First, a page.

“I have terminal cancer” tells me just that. “I have a cancer, and I believe that we have it under control.” Tells me a different story. Can you see the difference here? Last week I heard that Bill Hunter had been admitted to a Melbourne hospice with terminal cancer and I wondered to myself, if he had, had that expectation, all along. Now as I said, I do not know Bill’s history or his story, I am using his case, because it is prominent in our society right now and serves as a good example for the point that I am attempting to make.
One of the things we teach, is meditation. Why would we do that? What is meditation any way? What effect can such a practice have on the body? What effect, can meditation have on the mind? And, most importantly, what effect can meditation have on cancer? Great questions! Meditation is something that I will address in coming articles, but suffice it to say that it is a way to still the mind. To stop the chatter that we all experience, particularly those affected by a serious illness. “Will I really get better?” “Should I make plans for holidays next year, when I may not be here anyway?” “How long is this healing thing going to take?” We all get impatient. Meditation teaches us to relax and to find an inner peace. Many people who have experienced cancer, come from a background that has had turmoil and now, we need to find a peaceful way of healing. Nothing constructive will ever be found in turmoil.
So we have a number of important features of our healing here, the first is we need to become empowered – through what ever means that we can and I would suggest that the best way to do that is to join a group. There is power in a group dynamic that simply cannot be found alone. The second is word choice and being aware of our thought processes that in turn choose the words that we use which loop back and direct our conscious and preconscious behavior. We need to find peace, because it through a peaceful mind that we can direct out thoughts without the involvement of a mind that is constantly required to be involved in ego protection. What else is an argument if it is not to protect our ego against the protagonist? “No, no, you’re wrong! You should do it this way….” Who cares when we don’t protect our ego? Who cares what way it is done? If we are speaking to one of our loved ones, then, they will soon find out that it is the “wrong” way. Leave the ego out of it and the world is a much calmer place. So, peace is another mindful place that we wish to find.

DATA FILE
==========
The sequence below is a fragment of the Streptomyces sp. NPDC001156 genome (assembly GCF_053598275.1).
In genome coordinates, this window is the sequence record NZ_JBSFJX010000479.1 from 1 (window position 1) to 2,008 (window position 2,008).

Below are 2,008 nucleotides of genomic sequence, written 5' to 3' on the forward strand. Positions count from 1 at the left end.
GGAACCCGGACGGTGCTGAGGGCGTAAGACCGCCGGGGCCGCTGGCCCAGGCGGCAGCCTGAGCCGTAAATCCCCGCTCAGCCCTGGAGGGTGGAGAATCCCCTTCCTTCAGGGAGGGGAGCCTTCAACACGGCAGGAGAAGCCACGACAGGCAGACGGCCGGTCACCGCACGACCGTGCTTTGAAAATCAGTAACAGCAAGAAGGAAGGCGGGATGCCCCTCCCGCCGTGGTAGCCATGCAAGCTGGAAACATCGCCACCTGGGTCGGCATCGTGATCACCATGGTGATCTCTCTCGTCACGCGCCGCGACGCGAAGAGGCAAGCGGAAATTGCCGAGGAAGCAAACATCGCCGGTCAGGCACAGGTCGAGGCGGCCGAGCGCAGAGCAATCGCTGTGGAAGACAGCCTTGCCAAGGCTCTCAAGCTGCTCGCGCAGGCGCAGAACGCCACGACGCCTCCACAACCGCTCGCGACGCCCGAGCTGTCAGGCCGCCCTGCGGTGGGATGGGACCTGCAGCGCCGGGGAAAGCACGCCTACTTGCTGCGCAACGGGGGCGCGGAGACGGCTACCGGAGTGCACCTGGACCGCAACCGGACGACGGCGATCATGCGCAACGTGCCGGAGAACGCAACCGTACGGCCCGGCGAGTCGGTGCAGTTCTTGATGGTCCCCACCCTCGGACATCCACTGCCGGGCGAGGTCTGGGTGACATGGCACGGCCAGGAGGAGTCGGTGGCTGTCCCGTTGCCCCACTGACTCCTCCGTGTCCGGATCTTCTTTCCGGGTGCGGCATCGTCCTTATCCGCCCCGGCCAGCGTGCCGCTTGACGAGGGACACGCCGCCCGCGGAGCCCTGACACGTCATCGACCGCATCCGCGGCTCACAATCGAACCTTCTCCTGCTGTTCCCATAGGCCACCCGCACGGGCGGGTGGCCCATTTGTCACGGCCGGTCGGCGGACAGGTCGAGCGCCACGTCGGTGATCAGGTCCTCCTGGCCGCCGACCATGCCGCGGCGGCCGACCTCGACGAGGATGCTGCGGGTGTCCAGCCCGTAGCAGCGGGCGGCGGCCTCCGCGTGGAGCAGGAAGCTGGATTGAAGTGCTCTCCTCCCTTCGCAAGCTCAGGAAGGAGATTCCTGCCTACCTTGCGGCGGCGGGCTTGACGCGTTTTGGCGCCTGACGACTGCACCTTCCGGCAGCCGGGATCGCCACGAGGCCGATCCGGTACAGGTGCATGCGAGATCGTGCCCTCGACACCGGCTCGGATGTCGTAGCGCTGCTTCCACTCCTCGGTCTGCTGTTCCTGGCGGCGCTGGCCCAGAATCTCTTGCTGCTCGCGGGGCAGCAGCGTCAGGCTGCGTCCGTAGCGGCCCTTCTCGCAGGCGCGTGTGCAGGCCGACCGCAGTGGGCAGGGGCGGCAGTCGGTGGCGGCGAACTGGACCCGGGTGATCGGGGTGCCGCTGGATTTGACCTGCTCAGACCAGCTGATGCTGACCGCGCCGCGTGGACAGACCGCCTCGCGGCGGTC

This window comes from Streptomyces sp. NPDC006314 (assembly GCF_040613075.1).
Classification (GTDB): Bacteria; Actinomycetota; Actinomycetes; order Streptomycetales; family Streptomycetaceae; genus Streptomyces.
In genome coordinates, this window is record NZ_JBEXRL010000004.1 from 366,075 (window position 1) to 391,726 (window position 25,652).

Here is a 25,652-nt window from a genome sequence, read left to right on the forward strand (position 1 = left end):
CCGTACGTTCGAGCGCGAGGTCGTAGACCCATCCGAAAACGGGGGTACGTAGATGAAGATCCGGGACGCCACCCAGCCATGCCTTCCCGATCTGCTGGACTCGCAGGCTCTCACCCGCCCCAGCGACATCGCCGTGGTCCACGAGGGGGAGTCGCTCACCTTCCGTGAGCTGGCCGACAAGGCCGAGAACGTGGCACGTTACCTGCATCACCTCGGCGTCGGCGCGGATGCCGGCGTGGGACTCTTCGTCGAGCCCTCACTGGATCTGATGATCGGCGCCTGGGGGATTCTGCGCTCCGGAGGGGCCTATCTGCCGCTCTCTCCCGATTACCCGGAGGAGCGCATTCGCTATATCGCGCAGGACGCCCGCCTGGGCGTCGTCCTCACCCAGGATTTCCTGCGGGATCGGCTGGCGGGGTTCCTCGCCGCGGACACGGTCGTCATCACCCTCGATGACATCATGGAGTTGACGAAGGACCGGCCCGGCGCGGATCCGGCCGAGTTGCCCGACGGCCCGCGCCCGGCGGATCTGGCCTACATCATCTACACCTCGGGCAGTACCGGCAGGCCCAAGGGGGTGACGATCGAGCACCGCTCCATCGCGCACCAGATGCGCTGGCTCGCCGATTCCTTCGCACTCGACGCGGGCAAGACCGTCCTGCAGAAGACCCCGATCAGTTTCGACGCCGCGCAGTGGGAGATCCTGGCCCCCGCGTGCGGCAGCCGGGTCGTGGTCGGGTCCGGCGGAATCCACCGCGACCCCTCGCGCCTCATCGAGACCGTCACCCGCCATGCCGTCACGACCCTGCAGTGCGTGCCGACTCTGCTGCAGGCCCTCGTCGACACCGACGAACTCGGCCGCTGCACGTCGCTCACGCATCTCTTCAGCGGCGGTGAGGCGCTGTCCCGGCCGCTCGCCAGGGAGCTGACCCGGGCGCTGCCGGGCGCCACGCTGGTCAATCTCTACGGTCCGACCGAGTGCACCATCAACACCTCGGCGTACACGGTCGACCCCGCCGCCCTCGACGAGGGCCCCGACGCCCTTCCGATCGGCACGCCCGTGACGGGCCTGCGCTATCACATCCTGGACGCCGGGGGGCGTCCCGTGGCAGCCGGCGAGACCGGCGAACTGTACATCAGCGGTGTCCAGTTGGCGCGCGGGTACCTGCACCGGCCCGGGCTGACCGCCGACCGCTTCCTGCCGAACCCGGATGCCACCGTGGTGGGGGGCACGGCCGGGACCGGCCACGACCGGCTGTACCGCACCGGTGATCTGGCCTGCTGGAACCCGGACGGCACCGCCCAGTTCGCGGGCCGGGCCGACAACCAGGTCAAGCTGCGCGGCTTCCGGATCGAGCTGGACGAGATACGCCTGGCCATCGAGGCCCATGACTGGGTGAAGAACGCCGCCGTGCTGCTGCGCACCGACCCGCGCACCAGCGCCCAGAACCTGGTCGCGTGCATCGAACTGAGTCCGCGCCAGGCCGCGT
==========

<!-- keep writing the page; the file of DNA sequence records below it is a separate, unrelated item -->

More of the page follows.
So, how do we see our cancer? This is a question that I have raised previously and it is important for our psychological well being. For our peace of mind. It is one of the reasons that I have previously written on the origins of cancer. How do we see this illness that is inside our body? Some people see their cancer as some thing inside of them. These people would usually request that the cancer be surgically removed, as if the tumour is the total representation of their illness. Others might see the cancer as something that is a change to their body much the same as a virus might be. Something that can be challenged and then subdued. Some people se their cancer as a nutritional imbalance – there are as many views on the subject as there are people. We are each in charge, totally, of our won truth, after all.
However, some people see their cancer as something evil that must be defeated and cast aside – these people will always be in turmoil. How can they not? There can be no peace for the person who sees them selves as part good, part evil. They are always in battle and can never find rest. Can you see how this state of mind is exhausting? Even writing about this state is exhausting! We never want to “battle cancer” because we are then simply battling ourselves. It’s not a battle, or a fight, it’s something totally different to those mind states. It’s simply a healing journey that has to be done, an equilibrium that has to be rebuilt Fights and battles indicate that there have to be winners and losers. What mind state is deployed, if we see this illness as a battle, and we get sick again and are hospitalized? Are we then the loser? Or would we rather look at our situation from a position of empowerment?
I was saddened today, when told that Bill Hunter had “lost his battle with cancer.” And I wondered what his final mind set might have been?
I am John Allan. Good luck, and may your God be with you.

Author's Bio: 

John A Allan is a counsellor and practitioner of NLP & EFT. He has taught meditation techniques for a number of years now and is trained in clinical hypnosis. John has more than fifteen years experience in assisting people with cancer and their carers, he is an author and public speaker and is the founder of & provides online books through